The original ferry was built by William Campbell around 1890 and provided the only dry means of crossing the river for 50 miles. With the construction of the Three Blaze Trail, prospectors and supplies came down from Dixie and were ferried to connecting trails that lead to Thunder Mountain. During the boom years of 1900-1902, nearly 2,000 people crossed the river. Campbell died in 1901. Subsequently the ranch and ferry were operated by a succession of people, two of whom married and widowed the ranch’s longest resident, Frances Wiser. The ferry operated until 1956 when the bridge was completed.

Frances Wiser Memorial Bridge. Frances lived at Campbell’s Ferry from the mid-40s until her death in 1986. For 40 years she wrote a column for the Idaho County Free Press about life in the canyon. Through her columns and letters to the Idaho Congressional Delegation she was largely responsible for getting funding for construction of this bridge, completed in 1956.

“My personal belief is to make successful crossings on the Salmon when the river is high, the boatman must be (1) at least as high as the river, or, (2) a grade “A” idiot. To combine (1) and (2) should make a perfect boatman for high water boating.” – Frances Wiser, on crossing the river at high water.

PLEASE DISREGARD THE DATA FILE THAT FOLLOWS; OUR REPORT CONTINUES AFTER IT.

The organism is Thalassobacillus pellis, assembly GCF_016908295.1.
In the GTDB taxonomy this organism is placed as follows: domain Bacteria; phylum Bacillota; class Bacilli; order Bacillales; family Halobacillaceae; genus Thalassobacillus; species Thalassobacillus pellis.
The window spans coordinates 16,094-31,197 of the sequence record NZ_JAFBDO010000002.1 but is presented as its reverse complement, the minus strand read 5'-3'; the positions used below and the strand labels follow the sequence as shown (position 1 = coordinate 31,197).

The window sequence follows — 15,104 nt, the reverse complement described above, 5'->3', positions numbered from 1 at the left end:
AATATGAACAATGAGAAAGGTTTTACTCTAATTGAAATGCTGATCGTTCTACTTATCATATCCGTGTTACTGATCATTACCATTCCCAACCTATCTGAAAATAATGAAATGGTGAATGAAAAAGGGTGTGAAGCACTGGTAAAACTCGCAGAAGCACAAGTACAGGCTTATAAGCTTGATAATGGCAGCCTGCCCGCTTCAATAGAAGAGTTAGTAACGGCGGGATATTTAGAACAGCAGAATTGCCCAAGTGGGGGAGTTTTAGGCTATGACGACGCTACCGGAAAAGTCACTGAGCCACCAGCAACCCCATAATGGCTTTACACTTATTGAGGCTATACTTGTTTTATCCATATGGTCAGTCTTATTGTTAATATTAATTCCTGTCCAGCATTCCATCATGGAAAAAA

In 2013, Steve Coyle, the great-nephew of Frances, wrote this on his Flickr account regarding his great aunt and bridge: “This pack bridge was constructed in 1956 as a result of the tireless efforts of my great aunt Frances. Before the bridge was built, she and her husband ran Campbell’s Ferry on this part of the Salmon River, but due to high water in the spring and winter conditions for much of the year, there was only a short window of opportunity that the ferry could be operated. Trying to cross by any other means was to take your life in your own hands. In 1994 this bridge, the only crossing of the Salmon River for over 40 miles in either direction, was dedicated to my great aunt. The Frances Zaunmiller Wisner Memorial Pack Bridge is in the Frank Church River of No Return Wilderness. It connects 2 national forest (Nez Perce on the left, Payette on the right) and 2 time zones (Pacific on the left, Mountain on the right). It is also on the Idaho Centennial Trail that runs from Nevada to Canada.” You can see his photo of the bridge and read his account here.